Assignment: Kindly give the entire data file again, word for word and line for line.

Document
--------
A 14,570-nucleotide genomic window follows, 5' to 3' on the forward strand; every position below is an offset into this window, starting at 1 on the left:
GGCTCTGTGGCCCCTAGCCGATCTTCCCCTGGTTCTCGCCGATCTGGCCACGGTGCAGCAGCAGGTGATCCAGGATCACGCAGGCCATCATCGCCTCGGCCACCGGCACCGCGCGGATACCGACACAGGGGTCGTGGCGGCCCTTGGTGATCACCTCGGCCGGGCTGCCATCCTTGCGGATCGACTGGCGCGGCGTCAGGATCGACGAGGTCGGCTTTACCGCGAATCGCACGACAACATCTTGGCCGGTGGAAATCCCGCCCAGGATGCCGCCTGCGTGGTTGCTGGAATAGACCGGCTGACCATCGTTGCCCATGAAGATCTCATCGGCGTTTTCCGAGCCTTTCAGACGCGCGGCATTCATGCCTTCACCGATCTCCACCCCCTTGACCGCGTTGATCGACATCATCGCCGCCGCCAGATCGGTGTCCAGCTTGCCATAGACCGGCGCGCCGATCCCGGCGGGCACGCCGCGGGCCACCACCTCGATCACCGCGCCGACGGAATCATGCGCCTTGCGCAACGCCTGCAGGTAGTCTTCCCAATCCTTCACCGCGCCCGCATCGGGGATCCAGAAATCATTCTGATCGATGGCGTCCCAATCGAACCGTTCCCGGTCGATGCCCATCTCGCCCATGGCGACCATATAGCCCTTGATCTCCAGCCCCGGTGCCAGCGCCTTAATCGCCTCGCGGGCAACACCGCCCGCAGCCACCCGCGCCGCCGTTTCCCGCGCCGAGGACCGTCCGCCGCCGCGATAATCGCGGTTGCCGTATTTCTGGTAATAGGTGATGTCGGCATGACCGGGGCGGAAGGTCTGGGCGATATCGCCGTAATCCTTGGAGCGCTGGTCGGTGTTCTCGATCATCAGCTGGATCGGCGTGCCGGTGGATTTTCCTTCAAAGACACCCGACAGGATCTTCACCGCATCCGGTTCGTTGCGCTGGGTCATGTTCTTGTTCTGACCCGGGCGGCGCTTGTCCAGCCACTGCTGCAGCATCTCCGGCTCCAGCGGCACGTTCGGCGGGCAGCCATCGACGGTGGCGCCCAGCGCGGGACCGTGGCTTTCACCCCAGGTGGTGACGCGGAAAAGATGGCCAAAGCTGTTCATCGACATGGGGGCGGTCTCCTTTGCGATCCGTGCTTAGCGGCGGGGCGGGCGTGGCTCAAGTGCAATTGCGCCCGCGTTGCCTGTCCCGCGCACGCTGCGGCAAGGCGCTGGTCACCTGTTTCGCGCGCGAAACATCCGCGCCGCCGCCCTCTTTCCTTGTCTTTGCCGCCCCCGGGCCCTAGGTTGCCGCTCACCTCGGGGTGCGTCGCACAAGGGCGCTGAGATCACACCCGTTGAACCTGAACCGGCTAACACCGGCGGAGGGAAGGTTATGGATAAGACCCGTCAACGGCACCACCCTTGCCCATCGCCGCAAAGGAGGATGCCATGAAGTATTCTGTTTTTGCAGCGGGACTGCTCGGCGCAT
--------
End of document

A 14,570-nucleotide genomic window follows, 5' to 3' on the forward strand; every position below is an offset into this window, starting at 1 on the left:
GGCTCTGTGGCCCCTAGCCGATCTTCCCCTGGTTCTCGCCGATCTGGCCACGGTGCAGCAGCAGGTGATCCAGGATCACGCAGGCCATCATCGCCTCGGCCACCGGCACCGCGCGGATACCGACACAGGGGTCGTGGCGGCCCTTGGTGATCACCTCGGCCGGGCTGCCATCCTTGCGGATCGACTGGCGCGGCGTCAGGATCGACGAGGTCGGCTTTACCGCGAATCGCACGACAACATCTTGGCCGGTGGAAATCCCGCCCAGGATGCCGCCTGCGTGGTTGCTGGAATAGACCGGCTGACCATCGTTGCCCATGAAGATCTCATCGGCGTTTTCCGAGCCTTTCAGACGCGCGGCATTCATGCCTTCACCGATCTCCACCCCCTTGACCGCGTTGATCGACATCATCGCCGCCGCCAGATCGGTGTCCAGCTTGCCATAGACCGGCGCGCCGATCCCGGCGGGCACGCCGCGGGCCACCACCTCGATCACCGCGCCGACGGAATCATGCGCCTTGCGCAACGCCTGCAGGTAGTCTTCCCAATCCTTCACCGCGCCCGCATCGGGGATCCAGAAATCATTCTGATCGATGGCGTCCCAATCGAACCGTTCCCGGTCGATGCCCATCTCGCCCATGGCGACCATATAGCCCTTGATCTCCAGCCCCGGTGCCAGCGCCTTAATCGCCTCGCGGGCAACACCGCCCGCAGCCACCCGCGCCGCCGTTTCCCGCGCCGAGGACCGTCCGCCGCCGCGATAATCGCGGTTGCCGTATTTCTGGTAATAGGTGATGTCGGCATGACCGGGGCGGAAGGTCTGGGCGATATCGCCGTAATCCTTGGAGCGCTGGTCGGTGTTCTCGATCATCAGCTGGATCGGCGTGCCGGTGGATTTTCCTTCAAAGACACCCGACAGGATCTTCACCGCATCCGGTTCGTTGCGCTGGGTCATGTTCTTGTTCTGACCCGGGCGGCGCTTGTCCAGCCACTGCTGCAGCATCTCCGGCTCCAGCGGCACGTTCGGCGGGCAGCCATCGACGGTGGCGCCCAGCGCGGGACCGTGGCTTTCACCCCAGGTGGTGACGCGGAAAAGATGGCCAAAGCTGTTCATCGACATGGGGGCGGTCTCCTTTGCGATCCGTGCTTAGCGGCGGGGCGGGCGTGGCTCAAGTGCAATTGCGCCCGCGTTGCCTGTCCCGCGCACGCTGCGGCAAGGCGCTGGTCACCTGTTTCGCGCGCGAAACATCCGCGCCGCCGCCCTCTTTCCTTGTCTTTGCCGCCCCCGGGCCCTAGGTTGCCGCTCACCTCGGGGTGCGTCGCACAAGGGCGCTGAGATCACACCCGTTGAACCTGAACCGGCTAACACCGGCGGAGGGAAGGTTATGGATAAGACCCGTCAACGGCACCACCCTTGCCCATCGCCGCAAAGGAGGATGCCATGAAGTATTCTGTTTTTGCAGCGGGACTGCTCGGCGCAT